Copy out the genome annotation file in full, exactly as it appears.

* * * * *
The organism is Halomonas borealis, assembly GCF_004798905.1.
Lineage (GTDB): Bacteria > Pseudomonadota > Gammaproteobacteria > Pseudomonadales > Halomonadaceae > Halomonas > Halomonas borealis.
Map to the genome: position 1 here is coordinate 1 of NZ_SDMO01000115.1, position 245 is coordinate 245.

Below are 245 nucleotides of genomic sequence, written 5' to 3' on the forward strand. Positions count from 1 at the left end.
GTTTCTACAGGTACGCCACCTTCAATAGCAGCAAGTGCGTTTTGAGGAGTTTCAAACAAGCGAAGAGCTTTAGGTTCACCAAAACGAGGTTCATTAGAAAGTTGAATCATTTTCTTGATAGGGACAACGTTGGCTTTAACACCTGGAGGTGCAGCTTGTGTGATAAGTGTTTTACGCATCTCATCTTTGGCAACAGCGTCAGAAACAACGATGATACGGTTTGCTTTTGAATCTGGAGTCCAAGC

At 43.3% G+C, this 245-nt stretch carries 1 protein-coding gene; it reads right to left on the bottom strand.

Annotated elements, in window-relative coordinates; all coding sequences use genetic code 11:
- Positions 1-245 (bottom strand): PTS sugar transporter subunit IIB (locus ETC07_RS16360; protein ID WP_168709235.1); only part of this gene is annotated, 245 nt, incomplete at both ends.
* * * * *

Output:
The organism is Halomonas borealis, assembly GCF_004798905.1.
Lineage (GTDB): Bacteria > Pseudomonadota > Gammaproteobacteria > Pseudomonadales > Halomonadaceae > Halomonas > Halomonas borealis.
Map to the genome: position 1 here is coordinate 1 of NZ_SDMO01000115.1, position 245 is coordinate 245.

Below are 245 nucleotides of genomic sequence, written 5' to 3' on the forward strand. Positions count from 1 at the left end.
GTTTCTACAGGTACGCCACCTTCAATAGCAGCAAGTGCGTTTTGAGGAGTTTCAAACAAGCGAAGAGCTTTAGGTTCACCAAAACGAGGTTCATTAGAAAGTTGAATCATTTTCTTGATAGGGACAACGTTGGCTTTAACACCTGGAGGTGCAGCTTGTGTGATAAGTGTTTTACGCATCTCATCTTTGGCAACAGCGTCAGAAACAACGATGATACGGTTTGCTTTTGAATCTGGAGTCCAAGC

At 43.3% G+C, this 245-nt stretch carries 1 protein-coding gene; it reads right to left on the bottom strand.

Annotated elements, in window-relative coordinates; all coding sequences use genetic code 11:
- Positions 1-245 (bottom strand): PTS sugar transporter subunit IIB (locus ETC07_RS16360; protein ID WP_168709235.1); only part of this gene is annotated, 245 nt, incomplete at both ends.